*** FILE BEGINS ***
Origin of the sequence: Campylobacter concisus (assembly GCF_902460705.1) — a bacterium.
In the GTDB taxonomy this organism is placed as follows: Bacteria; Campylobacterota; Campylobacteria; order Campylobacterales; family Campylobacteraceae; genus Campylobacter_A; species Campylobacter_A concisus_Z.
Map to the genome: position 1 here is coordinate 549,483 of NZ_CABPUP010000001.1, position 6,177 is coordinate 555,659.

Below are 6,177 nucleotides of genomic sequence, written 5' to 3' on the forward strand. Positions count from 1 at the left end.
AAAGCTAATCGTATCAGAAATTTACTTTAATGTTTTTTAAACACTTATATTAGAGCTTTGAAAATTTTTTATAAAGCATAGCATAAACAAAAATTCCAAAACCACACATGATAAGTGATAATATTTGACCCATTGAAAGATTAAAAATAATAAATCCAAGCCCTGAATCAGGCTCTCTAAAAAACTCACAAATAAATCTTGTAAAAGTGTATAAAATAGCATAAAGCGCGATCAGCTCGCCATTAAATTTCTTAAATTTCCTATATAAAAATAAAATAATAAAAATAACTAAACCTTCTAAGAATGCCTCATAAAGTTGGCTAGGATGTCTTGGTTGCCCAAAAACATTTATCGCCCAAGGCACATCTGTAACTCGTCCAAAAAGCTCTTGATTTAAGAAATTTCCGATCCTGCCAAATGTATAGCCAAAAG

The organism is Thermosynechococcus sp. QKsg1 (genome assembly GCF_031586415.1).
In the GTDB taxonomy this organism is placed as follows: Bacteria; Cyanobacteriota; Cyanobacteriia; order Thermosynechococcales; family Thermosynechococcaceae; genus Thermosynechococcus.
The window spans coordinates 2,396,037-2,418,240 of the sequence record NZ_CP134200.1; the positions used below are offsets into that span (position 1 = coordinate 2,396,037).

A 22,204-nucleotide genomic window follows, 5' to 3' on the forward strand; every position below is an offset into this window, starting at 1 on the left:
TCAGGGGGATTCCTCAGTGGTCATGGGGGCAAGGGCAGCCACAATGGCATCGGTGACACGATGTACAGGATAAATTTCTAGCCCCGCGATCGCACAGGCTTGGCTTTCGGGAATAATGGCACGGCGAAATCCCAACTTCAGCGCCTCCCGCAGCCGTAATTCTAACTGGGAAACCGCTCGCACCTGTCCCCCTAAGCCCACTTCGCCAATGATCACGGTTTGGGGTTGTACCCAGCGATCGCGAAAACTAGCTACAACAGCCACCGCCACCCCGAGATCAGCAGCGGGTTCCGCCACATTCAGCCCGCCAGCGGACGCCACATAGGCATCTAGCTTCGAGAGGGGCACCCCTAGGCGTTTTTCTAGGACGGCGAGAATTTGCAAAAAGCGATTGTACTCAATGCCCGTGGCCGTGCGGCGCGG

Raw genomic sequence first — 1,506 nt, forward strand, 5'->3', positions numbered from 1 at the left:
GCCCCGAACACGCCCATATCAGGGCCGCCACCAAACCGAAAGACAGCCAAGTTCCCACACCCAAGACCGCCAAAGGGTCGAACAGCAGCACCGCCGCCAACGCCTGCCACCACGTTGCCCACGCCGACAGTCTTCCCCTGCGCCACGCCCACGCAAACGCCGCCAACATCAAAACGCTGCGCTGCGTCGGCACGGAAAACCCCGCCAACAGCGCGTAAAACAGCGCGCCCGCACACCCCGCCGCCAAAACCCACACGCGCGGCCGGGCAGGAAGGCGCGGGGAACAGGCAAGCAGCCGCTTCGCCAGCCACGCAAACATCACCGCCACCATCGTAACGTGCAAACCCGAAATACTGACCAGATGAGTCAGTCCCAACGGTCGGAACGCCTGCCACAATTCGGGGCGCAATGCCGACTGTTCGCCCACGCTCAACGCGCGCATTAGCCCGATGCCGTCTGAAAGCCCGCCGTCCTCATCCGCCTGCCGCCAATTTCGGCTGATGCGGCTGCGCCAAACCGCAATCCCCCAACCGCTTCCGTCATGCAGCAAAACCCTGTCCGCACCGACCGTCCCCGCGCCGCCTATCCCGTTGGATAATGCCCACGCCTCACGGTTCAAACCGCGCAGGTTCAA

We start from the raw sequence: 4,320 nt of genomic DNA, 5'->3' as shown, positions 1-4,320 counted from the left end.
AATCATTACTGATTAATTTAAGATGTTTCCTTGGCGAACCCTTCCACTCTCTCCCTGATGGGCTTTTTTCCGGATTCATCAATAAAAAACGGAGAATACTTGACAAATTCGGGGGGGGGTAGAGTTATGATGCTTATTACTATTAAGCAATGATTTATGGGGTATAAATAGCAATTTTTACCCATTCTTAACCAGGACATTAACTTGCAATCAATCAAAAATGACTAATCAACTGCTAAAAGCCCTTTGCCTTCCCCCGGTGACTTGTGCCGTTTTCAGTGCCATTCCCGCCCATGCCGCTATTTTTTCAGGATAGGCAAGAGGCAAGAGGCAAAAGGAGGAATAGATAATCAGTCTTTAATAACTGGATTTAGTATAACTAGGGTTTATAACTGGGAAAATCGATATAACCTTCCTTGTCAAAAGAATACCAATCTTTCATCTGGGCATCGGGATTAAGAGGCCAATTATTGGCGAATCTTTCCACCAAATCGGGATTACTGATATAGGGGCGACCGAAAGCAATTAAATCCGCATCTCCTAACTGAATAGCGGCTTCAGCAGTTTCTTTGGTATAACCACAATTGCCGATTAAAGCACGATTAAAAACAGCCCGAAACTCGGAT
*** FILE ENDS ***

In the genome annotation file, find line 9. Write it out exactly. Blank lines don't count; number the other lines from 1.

A 22,204-nucleotide genomic window follows, 5' to 3' on the forward strand; every position below is an offset into this window, starting at 1 on the left: